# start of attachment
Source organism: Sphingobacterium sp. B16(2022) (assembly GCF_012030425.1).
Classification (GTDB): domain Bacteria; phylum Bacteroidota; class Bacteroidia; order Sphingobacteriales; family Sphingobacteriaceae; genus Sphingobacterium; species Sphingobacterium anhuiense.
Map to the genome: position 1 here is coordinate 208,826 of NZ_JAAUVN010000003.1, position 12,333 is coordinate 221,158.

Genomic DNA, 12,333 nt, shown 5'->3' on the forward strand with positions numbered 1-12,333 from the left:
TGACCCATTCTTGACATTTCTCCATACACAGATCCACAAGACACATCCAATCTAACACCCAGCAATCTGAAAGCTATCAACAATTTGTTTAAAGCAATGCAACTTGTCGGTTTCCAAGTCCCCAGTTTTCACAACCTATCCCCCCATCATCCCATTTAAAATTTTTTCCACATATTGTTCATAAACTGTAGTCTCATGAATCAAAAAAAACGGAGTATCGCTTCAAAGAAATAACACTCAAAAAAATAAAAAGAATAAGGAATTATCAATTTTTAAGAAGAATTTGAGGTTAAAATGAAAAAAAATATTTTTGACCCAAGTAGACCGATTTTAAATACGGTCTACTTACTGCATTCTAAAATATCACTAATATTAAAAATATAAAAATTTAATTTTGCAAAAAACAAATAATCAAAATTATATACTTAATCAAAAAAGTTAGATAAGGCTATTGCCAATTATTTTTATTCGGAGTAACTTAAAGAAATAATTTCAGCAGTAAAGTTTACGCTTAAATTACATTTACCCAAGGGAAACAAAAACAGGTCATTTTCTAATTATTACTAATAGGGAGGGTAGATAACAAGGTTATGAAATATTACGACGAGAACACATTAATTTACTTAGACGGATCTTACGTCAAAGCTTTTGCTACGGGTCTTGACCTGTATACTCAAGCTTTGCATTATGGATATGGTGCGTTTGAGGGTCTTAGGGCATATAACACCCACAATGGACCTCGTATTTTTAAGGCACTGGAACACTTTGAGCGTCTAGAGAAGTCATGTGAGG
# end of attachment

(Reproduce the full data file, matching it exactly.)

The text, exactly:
Source organism: Sphingobacterium sp. B16(2022) (assembly GCF_012030425.1).
Classification (GTDB): domain Bacteria; phylum Bacteroidota; class Bacteroidia; order Sphingobacteriales; family Sphingobacteriaceae; genus Sphingobacterium; species Sphingobacterium anhuiense.
Map to the genome: position 1 here is coordinate 208,826 of NZ_JAAUVN010000003.1, position 12,333 is coordinate 221,158.

Genomic DNA, 12,333 nt, shown 5'->3' on the forward strand with positions numbered 1-12,333 from the left:
TGACCCATTCTTGACATTTCTCCATACACAGATCCACAAGACACATCCAATCTAACACCCAGCAATCTGAAAGCTATCAACAATTTGTTTAAAGCAATGCAACTTGTCGGTTTCCAAGTCCCCAGTTTTCACAACCTATCCCCCCATCATCCCATTTAAAATTTTTTCCACATATTGTTCATAAACTGTAGTCTCATGAATCAAAAAAAACGGAGTATCGCTTCAAAGAAATAACACTCAAAAAAATAAAAAGAATAAGGAATTATCAATTTTTAAGAAGAATTTGAGGTTAAAATGAAAAAAAATATTTTTGACCCAAGTAGACCGATTTTAAATACGGTCTACTTACTGCATTCTAAAATATCACTAATATTAAAAATATAAAAATTTAATTTTGCAAAAAACAAATAATCAAAATTATATACTTAATCAAAAAAGTTAGATAAGGCTATTGCCAATTATTTTTATTCGGAGTAACTTAAAGAAATAATTTCAGCAGTAAAGTTTACGCTTAAATTACATTTACCCAAGGGAAACAAAAACAGGTCATTTTCTAATTATTACTAATAGGGAGGGTAGATAACAAGGTTATGAAATATTACGACGAGAACACATTAATTTACTTAGACGGATCTTACGTCAAAGCTTTTGCTACGGGTCTTGACCTGTATACTCAAGCTTTGCATTATGGATATGGTGCGTTTGAGGGTCTTAGGGCATATAACACCCACAATGGACCTCGTATTTTTAAGGCACTGGAACACTTTGAGCGTCTAGAGAAGTCATGTGAGG